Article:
I know that DMD is passed on from mom if she is a carrier. I have not had genetic counseling and I have done some research on the internet, but I have a strange situation. I do not know if I am a carrier because we have had some trouble with Riley's bloodwork and I was waiting for his before I get tested. The funny thing is, there is no MD on my mother's side of the family and I do not have brothers, but there are a lot of relatives on my father's side with DMD and other types of MD! My father has about 6 cousins with MD. 3 were brothers who all had DMD, one other had DMD, one had another type (unsure) and as of last month he had another counsin diagnosed with MD! Is it EVER possible to have a male carrier or is this all just a crazy coincidence? Any thoughts?

Views: 227

Reply to This

Replies to This Discussion

The video someone already mentioned can explain better than I can but each child of a carrier has a 50 50 chance of having or not having DMD so it is possible to be in the family for a long long time and never actually show up.Every boy in the family had a 50% chance of having DMD and a 50% chance of not having it. Just as a girl would have a 50% chance of being a carrier and a 50% chance of not being a carrier
Men pass on the Y chromosome to boy children, and the X chromosome to girl children. It is the man who determines what sex the child will be by passing on either the X or the Y chromosome.

DMD is on the X chromosome. That means it is possible that a man can pass it on to a female child. However, it would be obvious that the father had it. There is not any "hidden" or "recessive" DMD gene that men can have that I am aware of. This is because they only have one X chromosome, and if it is messed up it would be apparent (in the form of DMD). In contrast, because women have two X chromosomes, one of them could be mutated but the healthy one makes up for it and they would not have symptoms or they would be so mild that they don't look like a full-fledged DMD (e.g., some carriers have heart problems when they get to be in middle adulthood).

That is my basic understanding of the process, but a genetic counselor could probably tell you more.
Hi,
I've actually done a lot of research into this.

Christian's right - a man can be a germline carrier the same way that a woman can. So a man would pass on a bad x via sperm only to a baby that would then be a female carrier. That still doesn't explain Rhainnon's situation, though. I'd be really curious about whether the mutations differed.

Tanya - if you're the first carrier in your family, I would bet money that your mom is a germline carrier. So there aren't any other carriers in the family because your siblings came from eggs without the mutation.

I would caution anyone to put too much faith into the statistics that we're quoted by the geneticists. I now know of three people that have done IVF with PGD, including myself. Two of us are germline carriers, and had 15% and 75% of eggs affected. One person I know if is a true carrier, and she had 67% of her eggs affected. So that 50/50 can be much higher. I think the bottom line is that no one can really tell us what our risk of additional affected children is.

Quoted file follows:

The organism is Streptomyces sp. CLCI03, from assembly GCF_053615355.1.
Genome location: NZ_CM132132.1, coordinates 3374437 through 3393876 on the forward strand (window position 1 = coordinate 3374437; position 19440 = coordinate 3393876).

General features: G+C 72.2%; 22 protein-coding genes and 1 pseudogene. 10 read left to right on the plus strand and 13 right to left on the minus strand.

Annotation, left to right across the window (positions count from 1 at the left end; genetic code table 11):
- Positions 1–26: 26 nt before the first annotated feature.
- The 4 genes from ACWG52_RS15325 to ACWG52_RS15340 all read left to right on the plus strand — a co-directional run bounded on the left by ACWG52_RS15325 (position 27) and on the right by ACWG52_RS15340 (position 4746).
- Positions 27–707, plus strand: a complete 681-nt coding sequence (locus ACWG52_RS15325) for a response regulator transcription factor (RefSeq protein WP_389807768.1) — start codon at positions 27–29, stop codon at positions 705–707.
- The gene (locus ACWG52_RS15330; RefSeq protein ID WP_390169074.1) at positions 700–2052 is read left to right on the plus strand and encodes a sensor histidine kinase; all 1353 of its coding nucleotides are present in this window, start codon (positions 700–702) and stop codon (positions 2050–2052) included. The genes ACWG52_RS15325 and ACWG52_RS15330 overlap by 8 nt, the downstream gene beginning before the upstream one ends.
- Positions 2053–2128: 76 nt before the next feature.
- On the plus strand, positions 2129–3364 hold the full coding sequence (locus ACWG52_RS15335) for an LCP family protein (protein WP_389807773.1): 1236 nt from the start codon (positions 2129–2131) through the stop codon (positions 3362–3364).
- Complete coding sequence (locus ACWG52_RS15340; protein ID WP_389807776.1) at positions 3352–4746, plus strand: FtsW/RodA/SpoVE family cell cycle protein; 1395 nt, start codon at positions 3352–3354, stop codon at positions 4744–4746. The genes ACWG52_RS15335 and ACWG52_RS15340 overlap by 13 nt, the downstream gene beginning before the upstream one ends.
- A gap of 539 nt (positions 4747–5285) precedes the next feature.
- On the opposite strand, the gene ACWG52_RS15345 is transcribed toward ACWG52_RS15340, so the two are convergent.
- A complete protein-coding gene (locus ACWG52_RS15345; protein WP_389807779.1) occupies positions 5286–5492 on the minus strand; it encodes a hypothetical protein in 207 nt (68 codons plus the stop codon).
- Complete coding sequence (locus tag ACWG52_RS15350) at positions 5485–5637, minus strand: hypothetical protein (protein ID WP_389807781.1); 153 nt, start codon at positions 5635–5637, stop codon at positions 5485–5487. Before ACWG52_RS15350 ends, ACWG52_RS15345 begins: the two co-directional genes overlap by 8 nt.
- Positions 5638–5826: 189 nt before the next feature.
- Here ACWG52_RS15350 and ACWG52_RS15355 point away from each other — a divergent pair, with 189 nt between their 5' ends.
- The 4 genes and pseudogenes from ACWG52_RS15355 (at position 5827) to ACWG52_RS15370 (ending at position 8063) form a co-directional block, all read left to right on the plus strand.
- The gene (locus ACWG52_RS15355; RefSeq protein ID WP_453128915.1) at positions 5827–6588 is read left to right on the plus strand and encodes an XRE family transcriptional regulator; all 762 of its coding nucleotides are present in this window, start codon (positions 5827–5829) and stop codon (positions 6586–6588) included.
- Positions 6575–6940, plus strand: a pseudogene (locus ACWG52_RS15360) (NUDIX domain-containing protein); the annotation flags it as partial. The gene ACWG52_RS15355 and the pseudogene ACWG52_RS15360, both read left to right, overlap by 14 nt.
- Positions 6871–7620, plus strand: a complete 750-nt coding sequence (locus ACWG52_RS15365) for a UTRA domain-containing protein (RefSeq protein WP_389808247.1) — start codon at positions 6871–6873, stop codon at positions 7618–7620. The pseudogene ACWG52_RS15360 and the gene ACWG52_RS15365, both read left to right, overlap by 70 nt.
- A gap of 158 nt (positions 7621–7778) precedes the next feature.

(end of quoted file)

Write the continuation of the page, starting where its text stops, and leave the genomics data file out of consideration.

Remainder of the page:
http://www.mda.org/Publications/Quest/q81ss.html

Here is an article that explains germline mosacism that might be of interest.
The 67% doesn't surprise me at all. We are talking about 1, 2 samples from her eggs, so the percent doesn't need to be 50. On the average, if a large enough number of samples from a female carrier is taken, the percent will get closer and closer to 50%.

The non-carrier situation is quite difficult. As my son's doctor said, any of us non-carriers can have ANY number of eggs affected. I keep wondering, when they write on these DNA test results "there is a slight but real possibility that X is a germline carrier", what do they base the "slight" on? Do they just look at the number of non-carrier families having a 2nd child affected, and that number is quite low? Also, when they say that there can be spontaneous mutations, is that really based on evidence? Do they have documented cases having done IVF/PGD when none of the eggs carried the mutation? So far I haven't heard about any such case. It is true that in many non-carrier families only one child has DMD/carries the mutation, but that definitely doesn't imply a spontaneous mutation.



Mindy said:
Hi,
I've actually done a lot of research into this.

Christian's right - a man can be a germline carrier the same way that a woman can. So a man would pass on a bad x via sperm only to a baby that would then be a female carrier. That still doesn't explain Rhainnon's situation, though. I'd be really curious about whether the mutations differed.

Tanya - if you're the first carrier in your family, I would bet money that your mom is a germline carrier. So there aren't any other carriers in the family because your siblings came from eggs without the mutation.

I would caution anyone to put too much faith into the statistics that we're quoted by the geneticists. I now know of three people that have done IVF with PGD, including myself. Two of us are germline carriers, and had 15% and 75% of eggs affected. One person I know if is a true carrier, and she had 67% of her eggs affected. So that 50/50 can be much higher. I think the bottom line is that no one can really tell us what our risk of additional affected children is.

Reply to Discussion

RSS

Need help using this community site? Visit Ning's Help Page.

Members

Events

© 2020   Created by PPMD.   Powered by

Badges  |  Report an Issue  |  Privacy Policy  |  Terms of Service